The Saville Inquiry in 1999 was told that 14 rifles of the 29 originally presented to the original Widgery Inquiry into Bloody Sunday, had been destroyed, while 10 had been sold.

Colonel Collins, who was cleared of war crimes allegations two years ago, made headlines for his rousing speech to the Royal Irish Regiment before they entered into battle in Iraq in 2003.

The 44-year-old drew praise from Prince Charles and President George W Bush, who was believed to have requested a copy of the speech for the wall of the Oval Office.

John Kelly has called for the Saville Inquiry, which is currently preparing its final report, to confront the MoD about the claims.

"If this is one of the rifles used in Bloody Sunday then it is vital evidence. It could be one of the murder weapons," he said.

"Are the MoD lying? Somebody is lying.

"If Tim Collins has proof of this then he should make himself available to the inquiry," he said.


McCartney murder: Police hold two men

02/06/2005 - 07:26:34

Detectives are continuing to question two men today in connection with the murder of Robert McCartney.

Armed officers smashed down a door to seize one of the men in an early morning raid at a bedsit in Birmingham yesterday.

The house in Birmingham where one man was arrested

A second man was detained in Belfast as part of an arrest operation which relatives believe could signal a major breakthrough in the police investigation.

Mr McCartney, 33, from the Short Strand area of Belfast, was murdered by IRA men after being dragged from a city centre bar four months ago.

The two arrested come from the neighbouring Markets area but one had been staying in Birmingham for the past three weeks.

The man, 36, was wearing just his boxer shorts when police burst in to his second-floor bedsit in the Stechford area of the city.

Eyewitnesses described how he was led barefoot to a waiting police car in Victoria Road.

He was flown back to the North for questioning by a team of detectives headed by Inspector Kevin Dunwoody.

The other man, aged 49, was arrested in Belfast.

Police yesterday confirmed the two men can be held for questioning at Antrim for 72 hours.

Mr McCartney died after he was beaten and stabbed outside Magennis’s Bar in Belfast city centre on January 30.

His sister, Catherine McCartney, said she hoped the arrests would signal a major breakthrough in the investigation.

No one has yet been charged in connection with the murder, even though key suspects and several customers who were in the bar at the time have been interviewed.

Mrs McCartney said: “We obviously welcome these arrests but remain cautious.

“People have been arrested before and let out.

“Others have walked into police stations, stared at walls and said nothing.”

It is understood the man arrested in Birmingham had been staying at the rented flat in Victoria Road for just three weeks.

Senior members of the IRA in the Markets and Short Strand areas, where Mr McCartney lived with his partner and two children, are believed to have been involved in the murder, which led to the Provisionals expelling three men.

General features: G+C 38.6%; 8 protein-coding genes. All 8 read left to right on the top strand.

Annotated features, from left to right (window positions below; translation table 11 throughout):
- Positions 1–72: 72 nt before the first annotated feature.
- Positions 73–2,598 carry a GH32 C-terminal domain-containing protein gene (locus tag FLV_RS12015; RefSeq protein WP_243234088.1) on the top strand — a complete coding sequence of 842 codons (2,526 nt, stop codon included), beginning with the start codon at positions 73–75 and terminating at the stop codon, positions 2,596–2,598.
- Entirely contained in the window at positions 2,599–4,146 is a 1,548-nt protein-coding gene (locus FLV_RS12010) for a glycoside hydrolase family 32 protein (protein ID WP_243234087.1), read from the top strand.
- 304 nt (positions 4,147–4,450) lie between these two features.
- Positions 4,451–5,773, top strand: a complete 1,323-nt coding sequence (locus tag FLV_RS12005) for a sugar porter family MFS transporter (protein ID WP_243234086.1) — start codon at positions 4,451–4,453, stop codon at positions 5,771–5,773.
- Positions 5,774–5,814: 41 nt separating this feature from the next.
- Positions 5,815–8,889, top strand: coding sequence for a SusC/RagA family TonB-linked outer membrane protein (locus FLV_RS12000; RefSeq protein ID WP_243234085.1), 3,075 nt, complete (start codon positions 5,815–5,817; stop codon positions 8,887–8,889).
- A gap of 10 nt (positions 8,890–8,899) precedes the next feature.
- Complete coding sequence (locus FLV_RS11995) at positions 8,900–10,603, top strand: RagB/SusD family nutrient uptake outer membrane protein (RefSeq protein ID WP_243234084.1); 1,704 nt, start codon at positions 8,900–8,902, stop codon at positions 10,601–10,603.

Several Sinn Féin members have also been suspended and some thrown out of the party.


Police probe after bomb attacks

Police have said they are investigating a possible racial motive for pipe bomb attacks on two homes in County Armagh.

The houses at Brooke Manor and Milltown in Ahorey are occupied by Lithuanians who work in a nearby poultry factory.

A family of four, including a ten-year- old boy were in one house. Three young men live in the other.

The devices were put through the letter boxes of the houses shortly after midnight. Minor damage was caused in the explosions, but no-one was injured.

The area was cordoned off while Army technical officers examined the scene. A number of items were taken away.

Police have appealed for information.


Dutch voters reject EU Constitution

01 June 2005 23:00

Dutch voters have overwhelmingly rejected the EU Constitution in a national referendum.

Provisional final results showed 61.6% of voters in the Netherlands rejected the treaty, with only 38.4% in favour. Turnout was reported to be 62.4%.

Unlike the French referendum, the Dutch vote was non-binding but the main parties said they would follow the will of the people if the turnout exceeded 30%.

Dutch Prime Minister, Jan Peter Balkenende, said he was 'disappointed' by the result but promised to honour the outcome.

The result deepens the crisis in the bloc further following the rejection of the constitution in France.

The rejection of the charter by the Netherlands - one of the six countries that founded the bloc in the 1950s - could deliver a fatal blow to the treaty.

It also casts doubt on the EU's hopes for a more muscular foreign policy and its plans to expand further to the Western Balkans, Turkey and Ukraine.

Prime Minister Jean-Claude Juncker of Luxembourg, the European Union President, said ratification of the constitution must continue in other countries despite rejection by Dutch and French voters.

The Taoiseach, Bertie Ahern, is to discuss the matter when he meets Mr Juncker and Chancellor Gerhard Schroeder of Germany tomorrow.

Reacting to the result, European Commission President Jose Manuel Barroso admitted the Dutch rejection heralded difficult times ahead for the EU.